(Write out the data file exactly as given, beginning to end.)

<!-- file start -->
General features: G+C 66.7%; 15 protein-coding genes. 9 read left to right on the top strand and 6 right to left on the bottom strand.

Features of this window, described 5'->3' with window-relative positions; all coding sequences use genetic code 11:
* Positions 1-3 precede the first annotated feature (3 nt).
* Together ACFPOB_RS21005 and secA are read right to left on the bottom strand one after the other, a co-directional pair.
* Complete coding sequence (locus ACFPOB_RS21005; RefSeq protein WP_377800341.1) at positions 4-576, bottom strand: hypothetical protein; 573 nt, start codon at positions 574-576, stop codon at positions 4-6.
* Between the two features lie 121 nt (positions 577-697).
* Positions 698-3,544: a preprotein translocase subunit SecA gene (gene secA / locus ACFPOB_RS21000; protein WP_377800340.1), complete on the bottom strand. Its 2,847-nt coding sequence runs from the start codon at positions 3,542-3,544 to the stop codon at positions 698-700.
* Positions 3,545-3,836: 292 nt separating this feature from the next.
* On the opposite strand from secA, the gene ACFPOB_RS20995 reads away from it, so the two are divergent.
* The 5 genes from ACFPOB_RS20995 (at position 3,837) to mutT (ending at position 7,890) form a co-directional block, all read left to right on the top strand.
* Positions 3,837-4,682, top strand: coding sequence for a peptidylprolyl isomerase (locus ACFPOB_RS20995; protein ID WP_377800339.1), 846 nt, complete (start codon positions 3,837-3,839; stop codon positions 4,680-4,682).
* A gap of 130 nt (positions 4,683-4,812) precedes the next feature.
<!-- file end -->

General features: G+C 66.7%; 15 protein-coding genes. 9 read left to right on the top strand and 6 right to left on the bottom strand.

Features of this window, described 5'->3' with window-relative positions; all coding sequences use genetic code 11:
* Positions 1-3 precede the first annotated feature (3 nt).
* Together ACFPOB_RS21005 and secA are read right to left on the bottom strand one after the other, a co-directional pair.
* Complete coding sequence (locus ACFPOB_RS21005; RefSeq protein WP_377800341.1) at positions 4-576, bottom strand: hypothetical protein; 573 nt, start codon at positions 574-576, stop codon at positions 4-6.
* Between the two features lie 121 nt (positions 577-697).
* Positions 698-3,544: a preprotein translocase subunit SecA gene (gene secA / locus ACFPOB_RS21000; protein WP_377800340.1), complete on the bottom strand. Its 2,847-nt coding sequence runs from the start codon at positions 3,542-3,544 to the stop codon at positions 698-700.
* Positions 3,545-3,836: 292 nt separating this feature from the next.
* On the opposite strand from secA, the gene ACFPOB_RS20995 reads away from it, so the two are divergent.
* The 5 genes from ACFPOB_RS20995 (at position 3,837) to mutT (ending at position 7,890) form a co-directional block, all read left to right on the top strand.
* Positions 3,837-4,682, top strand: coding sequence for a peptidylprolyl isomerase (locus ACFPOB_RS20995; protein ID WP_377800339.1), 846 nt, complete (start codon positions 3,837-3,839; stop codon positions 4,680-4,682).
* A gap of 130 nt (positions 4,683-4,812) precedes the next feature.